While the distribution of ratings has gotten a little better it remains a mystery why Morningstar has an allergic reaction to assigning negative ratings. As of the start of 2013 they have now rated 1069 funds but only 52 (or less then 5%) have negative ratings. Although the neutral ratings have increased to 28%, Bronze to 25%, Silver is down to 24% and Gold down to about 18%.

Without further ado, below is how the rated funds performed in 2012. These only include funds rated at the start of 2012.

Not much really stands out after the first year. While their was a slight positive result for Gold and Silver rated funds, Neutral rated funds did even better. As for Bronze and Negative rated funds, outperformance was pretty much a coin flip.

Below is the Average Rank for each, as you can see Neutral rated funds performed the best and Negatively rated funds performed the worst.

Take this for what it's worth, which at this point is not much because full market cycles are indeed a better measuring stick. For instance, in 1999 and 2006/2007 a lot of bad managers did good thinking the unsustainable was in fact sustainable while a lot of good managers did bad as they realized irrationality when they saw it. However, this is at least a starting point for looking at the performance of these Analyst Ratings.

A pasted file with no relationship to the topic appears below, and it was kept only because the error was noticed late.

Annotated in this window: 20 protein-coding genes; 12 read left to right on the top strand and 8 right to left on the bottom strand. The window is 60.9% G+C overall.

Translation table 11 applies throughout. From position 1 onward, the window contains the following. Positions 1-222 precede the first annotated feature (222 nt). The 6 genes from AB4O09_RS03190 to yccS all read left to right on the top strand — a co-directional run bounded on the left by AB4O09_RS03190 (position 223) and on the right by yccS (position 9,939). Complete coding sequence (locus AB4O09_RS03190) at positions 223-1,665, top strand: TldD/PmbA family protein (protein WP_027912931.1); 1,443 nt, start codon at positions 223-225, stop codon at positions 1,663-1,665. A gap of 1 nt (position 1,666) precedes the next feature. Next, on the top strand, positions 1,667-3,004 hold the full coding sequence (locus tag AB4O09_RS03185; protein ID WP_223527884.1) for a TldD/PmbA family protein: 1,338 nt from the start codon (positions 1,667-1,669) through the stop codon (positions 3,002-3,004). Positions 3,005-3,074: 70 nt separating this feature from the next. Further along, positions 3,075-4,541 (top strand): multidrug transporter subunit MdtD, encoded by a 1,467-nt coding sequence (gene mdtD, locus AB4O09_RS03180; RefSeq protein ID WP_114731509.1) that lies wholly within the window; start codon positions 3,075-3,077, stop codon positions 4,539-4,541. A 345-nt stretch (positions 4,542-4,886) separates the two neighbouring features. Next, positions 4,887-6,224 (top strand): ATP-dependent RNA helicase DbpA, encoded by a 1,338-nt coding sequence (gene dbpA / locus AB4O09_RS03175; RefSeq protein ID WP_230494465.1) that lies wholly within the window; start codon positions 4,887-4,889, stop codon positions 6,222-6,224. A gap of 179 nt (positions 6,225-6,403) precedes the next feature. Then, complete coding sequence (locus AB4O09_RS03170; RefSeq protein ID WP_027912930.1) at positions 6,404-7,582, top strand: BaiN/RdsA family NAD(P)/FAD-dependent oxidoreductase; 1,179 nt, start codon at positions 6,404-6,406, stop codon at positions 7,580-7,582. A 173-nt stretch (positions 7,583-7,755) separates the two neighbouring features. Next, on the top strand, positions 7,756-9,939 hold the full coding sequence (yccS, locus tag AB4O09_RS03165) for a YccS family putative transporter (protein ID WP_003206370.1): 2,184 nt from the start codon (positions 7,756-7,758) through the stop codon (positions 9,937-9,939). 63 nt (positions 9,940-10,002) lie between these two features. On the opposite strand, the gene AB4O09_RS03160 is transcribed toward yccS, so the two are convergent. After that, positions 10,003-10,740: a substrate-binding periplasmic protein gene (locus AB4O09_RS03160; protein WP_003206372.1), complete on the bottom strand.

Monday, November 5, 2012

The Election Results According to Real Money Oddsmakers

Finally the election will come to a close tomorrow with all votes submitted. While we are constantly told who is favored by this poll or that poll you often have to question the sampling methods. That's why I tend to favor the real money oddsmakers because MONEY TALKS!

So what are the oddsmakers saying? While odds may vary slightly place to place, the message seems to be the same......Obama is a MAJOR favorite. Over at Sportsbook.ag you'll see the moneyline odds for an Obama victory is -300 or an implied probability of 75%.

You can see a snapshot of their swing state odds below.  (for those not familiar with moneyline odds you can convert them here). Oddsmakers are only giving Romney Florida and North Carolina.

So what will the final Electoral Map look like according to the oddsmakers?

Looks like a landslide for Obama. Don't agree? Maybe you should put your money where your mouth is and profit (or not)! Personally, I would not throw my money away on Ronmey and actually put money on Obama at -200. He got my bet but neither of them got my vote!